PolyPole-1: An accurate numerical algorithm for intra-granular fission gas release
NASA Astrophysics Data System (ADS)
Pizzocri, D.; Rabiti, C.; Luzzi, L.; Barani, T.; Van Uffelen, P.; Pastore, G.
2016-09-01
The transport of fission gas from within the fuel grains to the grain boundaries (intra-granular fission gas release) is a fundamental controlling mechanism of fission gas release and gaseous swelling in nuclear fuel. Hence, accurate numerical solution of the corresponding mathematical problem needs to be included in fission gas behaviour models used in fuel performance codes. Under the assumption of equilibrium between trapping and resolution, the process can be described mathematically by a single diffusion equation for the gas atom concentration in a grain. In this paper, we propose a new numerical algorithm (PolyPole-1) to efficiently solve the fission gas diffusion equation in time-varying conditions. The PolyPole-1 algorithm is based on the analytic modal solution of the diffusion equation for constant conditions, combined with polynomial corrective terms that embody the information on the deviation from constant conditions. The new algorithm is verified by comparing the results to a finite difference solution over a large number of randomly generated operation histories. Furthermore, comparison to state-of-the-art algorithms used in fuel performance codes demonstrates that the accuracy of PolyPole-1 is superior to other algorithms, with similar computational effort. Finally, the concept of PolyPole-1 may be extended to the solution of the general problem of intra-granular fission gas diffusion during non-equilibrium trapping and resolution, which will be the subject of future work.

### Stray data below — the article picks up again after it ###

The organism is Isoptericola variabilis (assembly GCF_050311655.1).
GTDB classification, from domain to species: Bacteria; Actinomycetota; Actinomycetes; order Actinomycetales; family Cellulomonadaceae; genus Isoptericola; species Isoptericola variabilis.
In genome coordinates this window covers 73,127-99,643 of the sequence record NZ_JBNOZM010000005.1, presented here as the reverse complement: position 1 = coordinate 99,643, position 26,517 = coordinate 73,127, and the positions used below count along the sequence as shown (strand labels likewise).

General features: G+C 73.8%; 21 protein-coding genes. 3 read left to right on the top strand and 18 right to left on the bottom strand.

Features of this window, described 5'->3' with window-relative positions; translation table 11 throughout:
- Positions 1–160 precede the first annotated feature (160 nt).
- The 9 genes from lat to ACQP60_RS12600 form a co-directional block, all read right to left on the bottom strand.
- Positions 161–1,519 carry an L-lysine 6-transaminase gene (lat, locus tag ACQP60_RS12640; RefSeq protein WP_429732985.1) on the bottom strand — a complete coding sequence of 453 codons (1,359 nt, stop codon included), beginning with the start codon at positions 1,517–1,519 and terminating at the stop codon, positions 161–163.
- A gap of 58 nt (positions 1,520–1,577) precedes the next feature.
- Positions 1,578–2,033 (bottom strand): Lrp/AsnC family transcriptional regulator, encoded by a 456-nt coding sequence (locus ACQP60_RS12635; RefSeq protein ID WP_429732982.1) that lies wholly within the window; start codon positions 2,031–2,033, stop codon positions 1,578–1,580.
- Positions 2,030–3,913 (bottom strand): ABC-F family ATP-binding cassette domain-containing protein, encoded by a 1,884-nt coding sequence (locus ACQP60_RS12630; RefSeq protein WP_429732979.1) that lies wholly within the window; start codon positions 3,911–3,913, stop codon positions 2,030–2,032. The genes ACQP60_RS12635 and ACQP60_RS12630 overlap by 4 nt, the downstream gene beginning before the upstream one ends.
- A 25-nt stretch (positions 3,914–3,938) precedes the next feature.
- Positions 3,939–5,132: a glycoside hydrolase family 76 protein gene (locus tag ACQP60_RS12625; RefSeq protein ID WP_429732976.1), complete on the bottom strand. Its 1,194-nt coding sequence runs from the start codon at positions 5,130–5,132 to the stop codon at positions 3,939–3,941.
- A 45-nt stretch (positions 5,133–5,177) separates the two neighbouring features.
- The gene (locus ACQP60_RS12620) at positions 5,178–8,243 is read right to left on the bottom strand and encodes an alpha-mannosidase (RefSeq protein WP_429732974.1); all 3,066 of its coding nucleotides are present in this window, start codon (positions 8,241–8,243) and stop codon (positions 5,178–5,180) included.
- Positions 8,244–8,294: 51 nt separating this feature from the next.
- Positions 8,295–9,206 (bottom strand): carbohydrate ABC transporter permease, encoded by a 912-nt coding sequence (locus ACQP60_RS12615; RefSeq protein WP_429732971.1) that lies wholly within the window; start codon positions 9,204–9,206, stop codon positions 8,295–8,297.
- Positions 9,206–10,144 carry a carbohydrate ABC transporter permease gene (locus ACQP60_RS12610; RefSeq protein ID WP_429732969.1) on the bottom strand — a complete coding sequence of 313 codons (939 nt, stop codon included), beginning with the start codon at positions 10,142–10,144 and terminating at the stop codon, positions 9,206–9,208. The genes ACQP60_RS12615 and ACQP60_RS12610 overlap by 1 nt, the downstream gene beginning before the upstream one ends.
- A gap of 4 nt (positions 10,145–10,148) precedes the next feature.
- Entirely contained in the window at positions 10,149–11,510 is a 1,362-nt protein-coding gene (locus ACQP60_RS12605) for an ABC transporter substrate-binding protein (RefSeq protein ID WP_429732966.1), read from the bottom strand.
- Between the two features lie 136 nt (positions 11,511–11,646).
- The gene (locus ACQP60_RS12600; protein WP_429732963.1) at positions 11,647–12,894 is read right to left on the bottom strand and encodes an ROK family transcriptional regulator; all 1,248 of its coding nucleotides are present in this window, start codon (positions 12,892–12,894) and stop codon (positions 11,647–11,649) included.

On the impact of communication complexity on the design of parallel numerical algorithms
NASA Technical Reports Server (NTRS)
Gannon, D. B.; Van Rosendale, J.